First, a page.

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Pharmacoepidemiology: CurrentStatus, Prospects, and Problems

Brian L. Strom, MD, MPH; and Peter Tugwell, MD, MSc
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Grant Support: Cooperative agreement FD-U-000079 from the U.S. Food and Drug Administration, NIH grants R01-HD24316 and R01-HD20531, and funds from The Andrew W. Mellon Foundation and The Rockefeller Foundation.

Requests for Reprints: Brian L. Strom, MD, MPH, 315R NEB, Clinical Epidemiology Unit, Section of General Internal Medicine, Departments of Medicine and Pharmacology, University of Pennsylvania School of Medicine, Philadelphia, PA 19104-6095.

Ann Intern Med. 1990;113(3):179-181. doi:10.7326/0003-4819-113-3-179
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This excerpt has been provided in the absence of an abstract.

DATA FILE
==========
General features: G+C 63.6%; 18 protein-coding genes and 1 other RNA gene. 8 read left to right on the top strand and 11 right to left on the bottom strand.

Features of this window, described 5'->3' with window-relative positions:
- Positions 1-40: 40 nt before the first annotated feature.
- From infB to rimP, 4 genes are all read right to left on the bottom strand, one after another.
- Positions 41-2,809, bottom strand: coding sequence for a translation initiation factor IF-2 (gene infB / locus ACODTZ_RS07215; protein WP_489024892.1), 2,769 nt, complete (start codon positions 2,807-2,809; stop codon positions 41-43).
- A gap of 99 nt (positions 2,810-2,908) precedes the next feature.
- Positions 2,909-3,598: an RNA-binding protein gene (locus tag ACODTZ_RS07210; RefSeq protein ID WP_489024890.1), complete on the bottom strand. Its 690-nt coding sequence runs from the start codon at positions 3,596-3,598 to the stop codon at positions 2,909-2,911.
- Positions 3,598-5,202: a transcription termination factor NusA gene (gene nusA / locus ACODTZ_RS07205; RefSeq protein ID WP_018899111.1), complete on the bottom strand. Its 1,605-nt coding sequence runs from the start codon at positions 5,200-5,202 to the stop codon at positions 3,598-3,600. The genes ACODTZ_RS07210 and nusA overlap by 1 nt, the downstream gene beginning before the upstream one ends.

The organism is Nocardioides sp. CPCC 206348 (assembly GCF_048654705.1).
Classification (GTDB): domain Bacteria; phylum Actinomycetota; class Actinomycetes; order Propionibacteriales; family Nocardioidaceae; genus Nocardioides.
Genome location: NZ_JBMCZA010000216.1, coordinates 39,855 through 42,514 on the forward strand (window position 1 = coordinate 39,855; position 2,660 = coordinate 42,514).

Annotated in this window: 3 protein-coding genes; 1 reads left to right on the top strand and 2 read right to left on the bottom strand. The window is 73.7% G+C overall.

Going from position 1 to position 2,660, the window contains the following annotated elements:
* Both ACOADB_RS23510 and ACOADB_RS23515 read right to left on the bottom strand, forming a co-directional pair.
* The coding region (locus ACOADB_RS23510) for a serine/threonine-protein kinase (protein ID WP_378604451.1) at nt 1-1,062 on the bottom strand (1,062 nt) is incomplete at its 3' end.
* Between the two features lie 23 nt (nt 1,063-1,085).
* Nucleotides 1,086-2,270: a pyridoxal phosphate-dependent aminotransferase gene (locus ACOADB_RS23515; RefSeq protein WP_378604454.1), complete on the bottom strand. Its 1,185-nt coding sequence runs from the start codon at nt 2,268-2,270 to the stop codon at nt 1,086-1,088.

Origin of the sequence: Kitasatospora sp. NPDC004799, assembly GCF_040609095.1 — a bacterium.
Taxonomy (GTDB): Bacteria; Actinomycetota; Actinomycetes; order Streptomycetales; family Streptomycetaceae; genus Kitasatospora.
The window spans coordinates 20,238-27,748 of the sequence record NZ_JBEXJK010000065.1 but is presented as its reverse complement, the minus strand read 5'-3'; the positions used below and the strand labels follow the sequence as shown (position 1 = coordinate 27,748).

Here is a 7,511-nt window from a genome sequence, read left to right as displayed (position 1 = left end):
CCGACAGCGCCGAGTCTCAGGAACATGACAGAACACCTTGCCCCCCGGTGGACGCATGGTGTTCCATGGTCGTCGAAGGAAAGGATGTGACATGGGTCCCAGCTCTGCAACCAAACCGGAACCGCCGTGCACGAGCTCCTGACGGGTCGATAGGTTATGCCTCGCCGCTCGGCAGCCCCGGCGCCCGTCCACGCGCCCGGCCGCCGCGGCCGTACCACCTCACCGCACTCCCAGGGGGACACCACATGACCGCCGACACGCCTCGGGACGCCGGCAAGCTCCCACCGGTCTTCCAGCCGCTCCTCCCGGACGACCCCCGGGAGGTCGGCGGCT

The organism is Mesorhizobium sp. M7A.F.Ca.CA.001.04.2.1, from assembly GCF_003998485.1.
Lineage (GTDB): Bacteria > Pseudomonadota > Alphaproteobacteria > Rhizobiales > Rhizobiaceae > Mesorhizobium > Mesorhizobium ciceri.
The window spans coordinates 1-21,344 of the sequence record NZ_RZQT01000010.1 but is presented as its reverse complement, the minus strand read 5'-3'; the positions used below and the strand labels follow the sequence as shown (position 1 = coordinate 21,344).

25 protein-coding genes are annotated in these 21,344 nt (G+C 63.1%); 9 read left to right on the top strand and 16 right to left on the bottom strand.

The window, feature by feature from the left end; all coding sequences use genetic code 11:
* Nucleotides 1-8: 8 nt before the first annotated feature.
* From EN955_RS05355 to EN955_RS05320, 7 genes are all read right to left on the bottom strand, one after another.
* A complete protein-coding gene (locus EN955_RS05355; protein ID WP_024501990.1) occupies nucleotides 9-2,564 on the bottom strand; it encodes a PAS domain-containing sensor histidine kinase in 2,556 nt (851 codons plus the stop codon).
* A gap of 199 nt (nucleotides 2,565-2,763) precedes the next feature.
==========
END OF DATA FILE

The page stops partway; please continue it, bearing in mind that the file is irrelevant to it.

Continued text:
Modern medicine is now blessed with drug therapies that are much more powerful than before, enabling us to provide much better medical care but also to do much greater harm. Adverse drug reactions are a major source of morbidity (1) and are potentially preventable. Adverse drug reactions have been reported to cause 3% to 6% of all medical admissions (2) and as many as 160 000 deaths each year (3).

After preclinical animal testing, drugs undergo three phases of clinical testing. Generally, between 500 and 3000 patients are exposed to a drug before marketing, in order to be able to


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